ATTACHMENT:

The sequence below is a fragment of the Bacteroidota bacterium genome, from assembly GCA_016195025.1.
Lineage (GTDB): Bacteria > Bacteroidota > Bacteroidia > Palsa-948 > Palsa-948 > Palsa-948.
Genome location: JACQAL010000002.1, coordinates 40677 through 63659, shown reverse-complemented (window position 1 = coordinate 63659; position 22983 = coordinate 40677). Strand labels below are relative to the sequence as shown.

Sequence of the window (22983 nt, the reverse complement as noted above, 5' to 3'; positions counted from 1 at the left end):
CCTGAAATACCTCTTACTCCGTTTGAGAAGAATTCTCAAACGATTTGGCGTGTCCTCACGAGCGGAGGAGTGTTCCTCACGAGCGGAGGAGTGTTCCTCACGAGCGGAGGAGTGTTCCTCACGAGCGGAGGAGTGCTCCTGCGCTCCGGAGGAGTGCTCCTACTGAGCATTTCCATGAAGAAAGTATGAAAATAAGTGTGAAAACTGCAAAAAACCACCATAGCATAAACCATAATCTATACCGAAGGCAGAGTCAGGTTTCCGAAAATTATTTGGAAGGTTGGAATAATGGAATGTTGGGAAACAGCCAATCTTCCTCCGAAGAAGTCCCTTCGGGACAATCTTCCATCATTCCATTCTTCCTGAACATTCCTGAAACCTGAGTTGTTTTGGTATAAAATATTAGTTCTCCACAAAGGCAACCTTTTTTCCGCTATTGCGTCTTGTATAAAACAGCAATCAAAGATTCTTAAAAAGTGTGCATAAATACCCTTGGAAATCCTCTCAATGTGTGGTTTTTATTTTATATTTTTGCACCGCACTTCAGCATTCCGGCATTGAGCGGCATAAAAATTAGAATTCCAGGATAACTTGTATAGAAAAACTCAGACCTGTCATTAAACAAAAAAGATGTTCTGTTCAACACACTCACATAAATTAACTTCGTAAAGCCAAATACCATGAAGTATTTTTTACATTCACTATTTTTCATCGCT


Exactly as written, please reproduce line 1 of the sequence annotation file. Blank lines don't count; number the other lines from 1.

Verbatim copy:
The sequence below is a fragment of the Bacteroidota bacterium genome, from assembly GCA_016195025.1.